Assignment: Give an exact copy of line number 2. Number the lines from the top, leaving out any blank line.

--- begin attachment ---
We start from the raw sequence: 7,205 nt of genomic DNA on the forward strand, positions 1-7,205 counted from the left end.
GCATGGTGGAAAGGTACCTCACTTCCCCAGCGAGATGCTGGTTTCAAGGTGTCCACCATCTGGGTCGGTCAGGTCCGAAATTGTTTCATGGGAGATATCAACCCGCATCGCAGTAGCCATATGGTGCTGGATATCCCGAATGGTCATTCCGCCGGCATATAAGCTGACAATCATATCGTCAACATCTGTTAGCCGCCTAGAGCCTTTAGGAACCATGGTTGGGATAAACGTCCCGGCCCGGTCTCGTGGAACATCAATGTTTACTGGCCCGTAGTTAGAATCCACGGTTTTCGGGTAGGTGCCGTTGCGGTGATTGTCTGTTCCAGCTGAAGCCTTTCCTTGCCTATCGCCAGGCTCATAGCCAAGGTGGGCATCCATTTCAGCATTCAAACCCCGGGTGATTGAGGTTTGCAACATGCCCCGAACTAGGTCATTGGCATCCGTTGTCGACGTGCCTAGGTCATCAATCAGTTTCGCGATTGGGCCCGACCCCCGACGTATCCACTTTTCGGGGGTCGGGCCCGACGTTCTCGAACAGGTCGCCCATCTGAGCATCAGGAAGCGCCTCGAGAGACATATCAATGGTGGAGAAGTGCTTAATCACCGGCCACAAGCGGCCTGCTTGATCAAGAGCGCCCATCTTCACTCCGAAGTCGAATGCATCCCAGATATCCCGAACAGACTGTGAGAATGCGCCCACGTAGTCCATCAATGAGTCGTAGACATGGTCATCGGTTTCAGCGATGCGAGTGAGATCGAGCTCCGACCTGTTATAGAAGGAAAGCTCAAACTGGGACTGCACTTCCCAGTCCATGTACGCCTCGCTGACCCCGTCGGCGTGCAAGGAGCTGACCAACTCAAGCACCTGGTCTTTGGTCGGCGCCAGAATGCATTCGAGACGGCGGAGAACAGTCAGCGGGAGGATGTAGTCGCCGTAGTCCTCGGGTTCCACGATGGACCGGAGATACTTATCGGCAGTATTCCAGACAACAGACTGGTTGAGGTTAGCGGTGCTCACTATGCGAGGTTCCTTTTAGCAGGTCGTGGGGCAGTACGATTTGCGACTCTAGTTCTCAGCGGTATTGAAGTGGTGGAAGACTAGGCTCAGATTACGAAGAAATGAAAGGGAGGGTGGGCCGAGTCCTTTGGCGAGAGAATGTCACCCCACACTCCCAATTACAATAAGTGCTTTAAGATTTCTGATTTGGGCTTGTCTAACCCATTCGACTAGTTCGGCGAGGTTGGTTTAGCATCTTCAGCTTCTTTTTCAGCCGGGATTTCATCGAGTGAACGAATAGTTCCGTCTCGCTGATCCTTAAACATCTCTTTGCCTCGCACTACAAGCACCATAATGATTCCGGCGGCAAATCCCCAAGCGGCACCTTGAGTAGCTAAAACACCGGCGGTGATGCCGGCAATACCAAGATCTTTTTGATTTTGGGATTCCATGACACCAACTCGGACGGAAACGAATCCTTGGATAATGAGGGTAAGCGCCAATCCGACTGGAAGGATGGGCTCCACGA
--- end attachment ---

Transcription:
GCATGGTGGAAAGGTACCTCACTTCCCCAGCGAGATGCTGGTTTCAAGGTGTCCACCATCTGGGTCGGTCAGGTCCGAAATTGTTTCATGGGAGATATCAACCCGCATCGCAGTAGCCATATGGTGCTGGATATCCCGAATGGTCATTCCGCCGGCATATAAGCTGACAATCATATCGTCAACATCTGTTAGCCGCCTAGAGCCTTTAGGAACCATGGTTGGGATAAACGTCCCGGCCCGGTCTCGTGGAACATCAATGTTTACTGGCCCGTAGTTAGAATCCACGGTTTTCGGGTAGGTGCCGTTGCGGTGATTGTCTGTTCCAGCTGAAGCCTTTCCTTGCCTATCGCCAGGCTCATAGCCAAGGTGGGCATCCATTTCAGCATTCAAACCCCGGGTGATTGAGGTTTGCAACATGCCCCGAACTAGGTCATTGGCATCCGTTGTCGACGTGCCTAGGTCATCAATCAGTTTCGCGATTGGGCCCGACCCCCGACGTATCCACTTTTCGGGGGTCGGGCCCGACGTTCTCGAACAGGTCGCCCATCTGAGCATCAGGAAGCGCCTCGAGAGACATATCAATGGTGGAGAAGTGCTTAATCACCGGCCACAAGCGGCCTGCTTGATCAAGAGCGCCCATCTTCACTCCGAAGTCGAATGCATCCCAGATATCCCGAACAGACTGTGAGAATGCGCCCACGTAGTCCATCAATGAGTCGTAGACATGGTCATCGGTTTCAGCGATGCGAGTGAGATCGAGCTCCGACCTGTTATAGAAGGAAAGCTCAAACTGGGACTGCACTTCCCAGTCCATGTACGCCTCGCTGACCCCGTCGGCGTGCAAGGAGCTGACCAACTCAAGCACCTGGTCTTTGGTCGGCGCCAGAATGCATTCGAGACGGCGGAGAACAGTCAGCGGGAGGATGTAGTCGCCGTAGTCCTCGGGTTCCACGATGGACCGGAGATACTTATCGGCAGTATTCCAGACAACAGACTGGTTGAGGTTAGCGGTGCTCACTATGCGAGGTTCCTTTTAGCAGGTCGTGGGGCAGTACGATTTGCGACTCTAGTTCTCAGCGGTATTGAAGTGGTGGAAGACTAGGCTCAGATTACGAAGAAATGAAAGGGAGGGTGGGCCGAGTCCTTTGGCGAGAGAATGTCACCCCACACTCCCAATTACAATAAGTGCTTTAAGATTTCTGATTTGGGCTTGTCTAACCCATTCGACTAGTTCGGCGAGGTTGGTTTAGCATCTTCAGCTTCTTTTTCAGCCGGGATTTCATCGAGTGAACGAATAGTTCCGTCTCGCTGATCCTTAAACATCTCTTTGCCTCGCACTACAAGCACCATAATGATTCCGGCGGCAAATCCCCAAGCGGCACCTTGAGTAGCTAAAACACCGGCGGTGATGCCGGCAATACCAAGATCTTTTTGATTTTGGGATTCCATGACACCAACTCGGACGGAAACGAATCCTTGGATAATGAGGGTAAGCGCCAATCCGACTGGAAGGATGGGCTCCACGA